Banu Cennetoglu’s powerful work The List appeared in Liverpool in July as part of the city’s biennial (until 28 October). The piece features the names of the refugees, asylum seekers and migrants who have died “within or on the borders of Europe since 1993”, according to the anti-racism organisation United for Intercultural Action. It was first used in an art project by Cennetoglu in Amsterdam in 2007, and has been shown in grimly updated form in cities as far-flung as Athens, Sofia, Istanbul and Los Angeles. In its Liverpool incarnation, The List contains 34,361 names.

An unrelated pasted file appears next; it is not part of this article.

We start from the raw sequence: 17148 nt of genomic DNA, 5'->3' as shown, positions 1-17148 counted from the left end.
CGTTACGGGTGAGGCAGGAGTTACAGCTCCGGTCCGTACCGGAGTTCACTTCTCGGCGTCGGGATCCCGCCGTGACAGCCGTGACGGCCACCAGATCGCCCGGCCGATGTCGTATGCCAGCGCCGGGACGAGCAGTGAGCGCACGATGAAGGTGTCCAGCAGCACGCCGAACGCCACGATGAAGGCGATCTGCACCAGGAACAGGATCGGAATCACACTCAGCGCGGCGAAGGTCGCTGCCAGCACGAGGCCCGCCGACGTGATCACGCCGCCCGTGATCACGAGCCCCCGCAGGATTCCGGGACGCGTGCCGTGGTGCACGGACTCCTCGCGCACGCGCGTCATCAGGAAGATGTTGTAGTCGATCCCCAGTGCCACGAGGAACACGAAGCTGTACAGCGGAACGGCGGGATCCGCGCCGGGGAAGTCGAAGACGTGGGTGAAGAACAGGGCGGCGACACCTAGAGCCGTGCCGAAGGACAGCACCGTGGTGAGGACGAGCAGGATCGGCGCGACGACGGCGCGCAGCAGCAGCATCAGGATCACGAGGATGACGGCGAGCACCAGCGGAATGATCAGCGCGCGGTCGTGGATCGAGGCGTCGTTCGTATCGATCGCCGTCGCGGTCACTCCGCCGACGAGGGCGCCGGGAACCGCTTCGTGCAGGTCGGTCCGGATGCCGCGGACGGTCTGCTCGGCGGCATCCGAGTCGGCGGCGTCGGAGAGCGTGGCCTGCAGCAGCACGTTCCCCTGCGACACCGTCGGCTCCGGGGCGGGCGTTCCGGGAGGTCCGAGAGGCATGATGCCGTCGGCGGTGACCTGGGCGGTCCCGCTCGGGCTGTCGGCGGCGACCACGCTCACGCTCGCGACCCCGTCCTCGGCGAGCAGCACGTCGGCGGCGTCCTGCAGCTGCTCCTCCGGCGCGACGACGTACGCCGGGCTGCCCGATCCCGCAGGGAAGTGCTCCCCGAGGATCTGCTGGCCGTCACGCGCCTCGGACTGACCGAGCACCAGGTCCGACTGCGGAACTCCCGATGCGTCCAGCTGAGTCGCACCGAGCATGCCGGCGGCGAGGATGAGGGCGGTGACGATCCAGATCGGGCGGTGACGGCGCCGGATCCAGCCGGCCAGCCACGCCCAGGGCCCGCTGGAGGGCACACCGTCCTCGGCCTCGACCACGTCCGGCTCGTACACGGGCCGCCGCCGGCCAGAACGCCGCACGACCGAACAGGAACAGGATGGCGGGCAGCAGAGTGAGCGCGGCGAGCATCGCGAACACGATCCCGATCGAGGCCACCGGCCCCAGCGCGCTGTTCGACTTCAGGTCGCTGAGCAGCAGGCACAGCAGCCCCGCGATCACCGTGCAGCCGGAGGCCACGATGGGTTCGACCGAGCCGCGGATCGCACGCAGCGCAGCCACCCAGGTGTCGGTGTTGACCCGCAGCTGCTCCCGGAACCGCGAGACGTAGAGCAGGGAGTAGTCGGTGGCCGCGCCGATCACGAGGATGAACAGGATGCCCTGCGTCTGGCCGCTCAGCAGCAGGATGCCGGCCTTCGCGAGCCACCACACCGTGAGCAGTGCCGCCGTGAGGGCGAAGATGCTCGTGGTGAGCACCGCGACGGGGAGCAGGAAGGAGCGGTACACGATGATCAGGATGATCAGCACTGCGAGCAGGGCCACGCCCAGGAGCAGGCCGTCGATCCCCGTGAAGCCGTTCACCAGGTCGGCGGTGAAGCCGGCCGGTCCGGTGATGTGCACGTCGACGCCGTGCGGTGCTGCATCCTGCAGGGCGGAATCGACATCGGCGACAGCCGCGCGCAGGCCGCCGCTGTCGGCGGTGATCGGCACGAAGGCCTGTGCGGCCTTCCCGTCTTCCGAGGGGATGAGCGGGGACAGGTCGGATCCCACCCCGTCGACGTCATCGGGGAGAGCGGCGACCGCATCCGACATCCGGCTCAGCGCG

Twice, however, the 280m-long hoardings have been attacked, with the posters containing the list ripped down. Cennetoglu decided to leave the work in tatters “as a manifestation and reminder of this systematic violence exercised against people”.
The shredded, graffitied posters in Liverpool add to the potency of Cennetoglu’s gesture: they are a bleak symbol of worsening attitudes to migrant people, of which the detention of children on the US-Mexican border by President Donald Trump’s administration is but the most infamous development.
Read the full article by Ben Luke on The Art Newspaper.